Caretakers are prone to have episodes of being irritable or snappish, over the course of a lengthy illness. I think this is part of navigating stages of grief while the person is still alive. Anger is a part of the grief process. Those episodes come back to haunt people, and are a reason to figure out a way to get breaks and find emotional support if you are a caretaker or have a terminally ill loved one.
The experience of regret is best summed up by a bronze sculpture created by artist Tim Holmes. The sculpture depicts a man holding a shot gun and leaning over the body of an angel with his head bowed. The statue is called “I Shot an Angel by Mistake.” It is clear the man would give anything to undo his actions.
Some would argue that all grief is essentially the same, but I’ve found there are differences for each experience. In navigating the death of parents, we are coming to terms with no longer having parents and all that implies. There can be a coming to terms with the fact some issues will never be resolved. It’s an existential crisis, to an extent, in addition to a loss of a loved one.
The death of a spouse is the loss of a life partner and the grieving of expectations and dreams around that relationship. If you had children with the person, it’s feeling the loss for your children, on top of your loss. An identity crisis can be part of the experience, when a loss involves the death of the self we were and entirely new constructs have to be created.
It should be noted we do become stronger in broken places, as scar tissue thickens the skin in an area that’s been cut. The Anatomy of Sports Injuries, by Brad Walker, states, If allowed to heal completely, a fracture will usually heal to become stronger than before the injury. In fractures that are compound or misaligned, surgical pinning may be required to stabilize the bone until it heals. We become stronger. Sometimes we need help.
I’ve experienced the unexpected death of a partner’s child, the death of a terminally ill spouse, and death of parents. I’ve learned when there is a loss of a child everybody says “I wouldn’t be able to handle that if it happened to me.” Two weeks before the loss of my partner’s child, I looked at him and thought, “Nothing better ever happen to (his son), he wouldn’t be able to handle it.” My partner and his son were close. His son was everything to him.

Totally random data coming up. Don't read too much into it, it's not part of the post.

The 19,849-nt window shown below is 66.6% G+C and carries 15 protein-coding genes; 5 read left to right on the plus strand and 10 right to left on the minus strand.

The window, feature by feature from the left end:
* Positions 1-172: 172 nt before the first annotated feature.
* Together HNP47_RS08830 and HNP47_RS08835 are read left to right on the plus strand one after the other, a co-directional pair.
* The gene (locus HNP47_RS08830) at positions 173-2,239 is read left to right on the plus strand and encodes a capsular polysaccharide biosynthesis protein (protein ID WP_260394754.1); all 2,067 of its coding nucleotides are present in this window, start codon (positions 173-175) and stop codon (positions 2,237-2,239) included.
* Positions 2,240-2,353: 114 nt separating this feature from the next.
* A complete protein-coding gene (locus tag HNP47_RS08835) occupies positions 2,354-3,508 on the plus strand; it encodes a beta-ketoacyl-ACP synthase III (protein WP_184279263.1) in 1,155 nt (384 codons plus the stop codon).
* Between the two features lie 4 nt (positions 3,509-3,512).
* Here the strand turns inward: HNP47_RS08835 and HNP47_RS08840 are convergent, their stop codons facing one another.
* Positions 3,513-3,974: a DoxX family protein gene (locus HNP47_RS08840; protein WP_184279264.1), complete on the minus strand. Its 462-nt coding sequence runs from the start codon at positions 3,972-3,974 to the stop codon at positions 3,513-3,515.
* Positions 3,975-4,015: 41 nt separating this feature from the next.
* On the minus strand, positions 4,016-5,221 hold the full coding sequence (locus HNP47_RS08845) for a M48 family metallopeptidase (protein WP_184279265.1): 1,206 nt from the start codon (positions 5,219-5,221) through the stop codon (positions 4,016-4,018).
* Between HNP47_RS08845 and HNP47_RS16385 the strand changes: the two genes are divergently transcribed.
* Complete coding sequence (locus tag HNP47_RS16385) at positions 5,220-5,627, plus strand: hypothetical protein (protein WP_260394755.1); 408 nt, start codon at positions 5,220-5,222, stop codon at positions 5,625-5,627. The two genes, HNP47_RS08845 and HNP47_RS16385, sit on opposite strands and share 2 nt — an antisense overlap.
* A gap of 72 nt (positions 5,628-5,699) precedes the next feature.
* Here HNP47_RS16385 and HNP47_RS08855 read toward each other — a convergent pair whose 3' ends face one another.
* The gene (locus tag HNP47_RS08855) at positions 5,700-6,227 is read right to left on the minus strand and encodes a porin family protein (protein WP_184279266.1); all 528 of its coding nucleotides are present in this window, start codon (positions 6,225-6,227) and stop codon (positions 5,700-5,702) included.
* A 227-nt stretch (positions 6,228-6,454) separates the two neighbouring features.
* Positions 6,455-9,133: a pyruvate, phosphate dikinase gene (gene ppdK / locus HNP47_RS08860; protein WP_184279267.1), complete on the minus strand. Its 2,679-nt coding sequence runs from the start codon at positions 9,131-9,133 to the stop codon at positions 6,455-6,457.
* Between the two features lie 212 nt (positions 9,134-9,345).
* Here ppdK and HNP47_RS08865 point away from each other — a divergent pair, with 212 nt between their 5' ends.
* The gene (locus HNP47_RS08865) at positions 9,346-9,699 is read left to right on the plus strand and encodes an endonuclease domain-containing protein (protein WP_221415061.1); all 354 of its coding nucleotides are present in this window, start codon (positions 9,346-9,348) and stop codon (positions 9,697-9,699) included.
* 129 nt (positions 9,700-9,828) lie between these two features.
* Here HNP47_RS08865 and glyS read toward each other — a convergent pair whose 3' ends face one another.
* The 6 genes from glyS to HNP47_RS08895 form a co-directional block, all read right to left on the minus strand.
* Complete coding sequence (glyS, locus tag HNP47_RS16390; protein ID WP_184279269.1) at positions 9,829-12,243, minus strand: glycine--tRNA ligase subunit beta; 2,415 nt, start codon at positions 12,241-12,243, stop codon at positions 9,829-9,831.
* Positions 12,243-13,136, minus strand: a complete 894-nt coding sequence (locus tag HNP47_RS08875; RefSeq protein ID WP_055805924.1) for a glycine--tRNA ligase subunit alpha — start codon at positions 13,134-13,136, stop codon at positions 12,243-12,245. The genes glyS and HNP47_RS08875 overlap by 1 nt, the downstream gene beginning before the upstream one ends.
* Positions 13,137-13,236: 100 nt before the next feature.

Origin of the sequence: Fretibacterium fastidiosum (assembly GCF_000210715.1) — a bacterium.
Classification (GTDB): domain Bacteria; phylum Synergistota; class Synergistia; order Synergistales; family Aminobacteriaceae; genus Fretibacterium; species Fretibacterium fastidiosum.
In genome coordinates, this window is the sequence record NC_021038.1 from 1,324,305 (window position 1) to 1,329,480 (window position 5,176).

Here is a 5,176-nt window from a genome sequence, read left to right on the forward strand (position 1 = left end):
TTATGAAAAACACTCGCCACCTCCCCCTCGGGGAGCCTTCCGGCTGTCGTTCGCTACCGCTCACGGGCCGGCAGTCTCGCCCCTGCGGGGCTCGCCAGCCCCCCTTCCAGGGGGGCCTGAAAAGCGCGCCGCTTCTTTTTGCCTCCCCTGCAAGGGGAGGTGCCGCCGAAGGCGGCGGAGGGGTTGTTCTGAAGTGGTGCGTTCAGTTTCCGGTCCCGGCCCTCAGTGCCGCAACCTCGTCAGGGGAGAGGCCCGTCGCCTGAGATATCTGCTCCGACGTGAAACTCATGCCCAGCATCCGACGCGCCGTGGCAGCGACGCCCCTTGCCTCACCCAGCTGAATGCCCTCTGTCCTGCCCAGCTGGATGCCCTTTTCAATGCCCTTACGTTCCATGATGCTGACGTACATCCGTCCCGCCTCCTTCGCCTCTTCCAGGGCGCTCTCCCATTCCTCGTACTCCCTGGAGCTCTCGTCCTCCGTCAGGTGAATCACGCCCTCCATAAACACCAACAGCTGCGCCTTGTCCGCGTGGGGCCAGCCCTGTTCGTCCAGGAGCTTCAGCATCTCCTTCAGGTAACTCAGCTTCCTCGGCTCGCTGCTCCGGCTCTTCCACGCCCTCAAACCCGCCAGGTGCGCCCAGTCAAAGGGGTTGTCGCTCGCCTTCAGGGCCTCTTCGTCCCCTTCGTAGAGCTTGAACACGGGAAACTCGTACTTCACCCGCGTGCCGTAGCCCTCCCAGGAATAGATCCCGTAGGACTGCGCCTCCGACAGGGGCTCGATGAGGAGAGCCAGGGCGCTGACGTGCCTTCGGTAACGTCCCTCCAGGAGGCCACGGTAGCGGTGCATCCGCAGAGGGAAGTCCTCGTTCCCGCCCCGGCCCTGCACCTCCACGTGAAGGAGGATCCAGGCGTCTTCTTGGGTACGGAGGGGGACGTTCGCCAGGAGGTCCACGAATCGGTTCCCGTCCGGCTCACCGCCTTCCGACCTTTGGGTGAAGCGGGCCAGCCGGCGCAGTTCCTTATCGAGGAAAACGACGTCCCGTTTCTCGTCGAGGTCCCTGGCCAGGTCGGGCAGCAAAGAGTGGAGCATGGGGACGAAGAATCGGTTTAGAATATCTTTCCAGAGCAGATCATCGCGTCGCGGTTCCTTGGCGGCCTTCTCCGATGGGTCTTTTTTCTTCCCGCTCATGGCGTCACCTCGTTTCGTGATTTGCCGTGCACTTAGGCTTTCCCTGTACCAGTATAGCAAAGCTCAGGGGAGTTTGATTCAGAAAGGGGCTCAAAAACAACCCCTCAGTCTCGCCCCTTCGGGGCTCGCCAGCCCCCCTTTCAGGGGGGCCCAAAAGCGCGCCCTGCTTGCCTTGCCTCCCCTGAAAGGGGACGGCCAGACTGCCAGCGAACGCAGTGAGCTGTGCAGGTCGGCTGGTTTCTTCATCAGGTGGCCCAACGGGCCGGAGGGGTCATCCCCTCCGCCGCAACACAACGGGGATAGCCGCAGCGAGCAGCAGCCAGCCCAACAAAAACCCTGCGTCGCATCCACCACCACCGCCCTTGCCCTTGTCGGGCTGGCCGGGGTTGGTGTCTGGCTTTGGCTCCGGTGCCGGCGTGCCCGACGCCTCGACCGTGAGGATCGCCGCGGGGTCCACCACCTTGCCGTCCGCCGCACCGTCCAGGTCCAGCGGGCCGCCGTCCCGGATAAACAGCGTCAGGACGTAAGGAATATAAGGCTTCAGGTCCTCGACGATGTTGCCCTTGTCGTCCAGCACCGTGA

There are not special people chosen to go through these things because they have a special capacity for handling it. We get through what we have to get through, forever changed, but eventually not broken. My mother had four children that were killed in a fire with a husband who also died before my older sister and I came along. We get through what we have to get through. Sometimes, there isn’t a choice.
The closest we can come to grasping this kind of loss without going through it is to conceptualize it in mythological terms which involve rivers to hell and back. In Greek mythology, there are five rivers that separate the land of the living from Hades, the land of the dead.*
1.Acheron – the river of woe;
2.Cocytus – the river of lamentation;
3.Phlegethon – the river of fire;
4.Lethe – the river of forgetfulness;
5.Styx – the river of hate.
Charon (also known as Kharon) is the ferryman of Hades who carries souls of the deceased between the two worlds. Heroes, such as Orpheus, Aeneas, Dionysus, and Psyche have been required to journey to the underworld and return, still alive, conveyed by the boat of Charon.
Heroes bring back treasure from their journey to the underworld. The awareness you get turns out to be a treasure. A treasure anybody would trade to have their loved one back, but still; a greater capacity for compassion. Sometimes the weird freedom a sense of nothing left to lose can bring.
The topic of this article was supposed to be about how to respond when somebody you care about has a significant loss, and I discuss this more below. There are no right words, really, at times like these, but there are wrong words. People will go on saying the wrong words until the end of time, and that’s okay. Everybody does the best they can.
Next week, part 2
*Article “Styx (River)” created on 03 March 1997; last modified on 27 December 1998 (Revision 2). 329 words.
Janice Maddox, Copyright 2011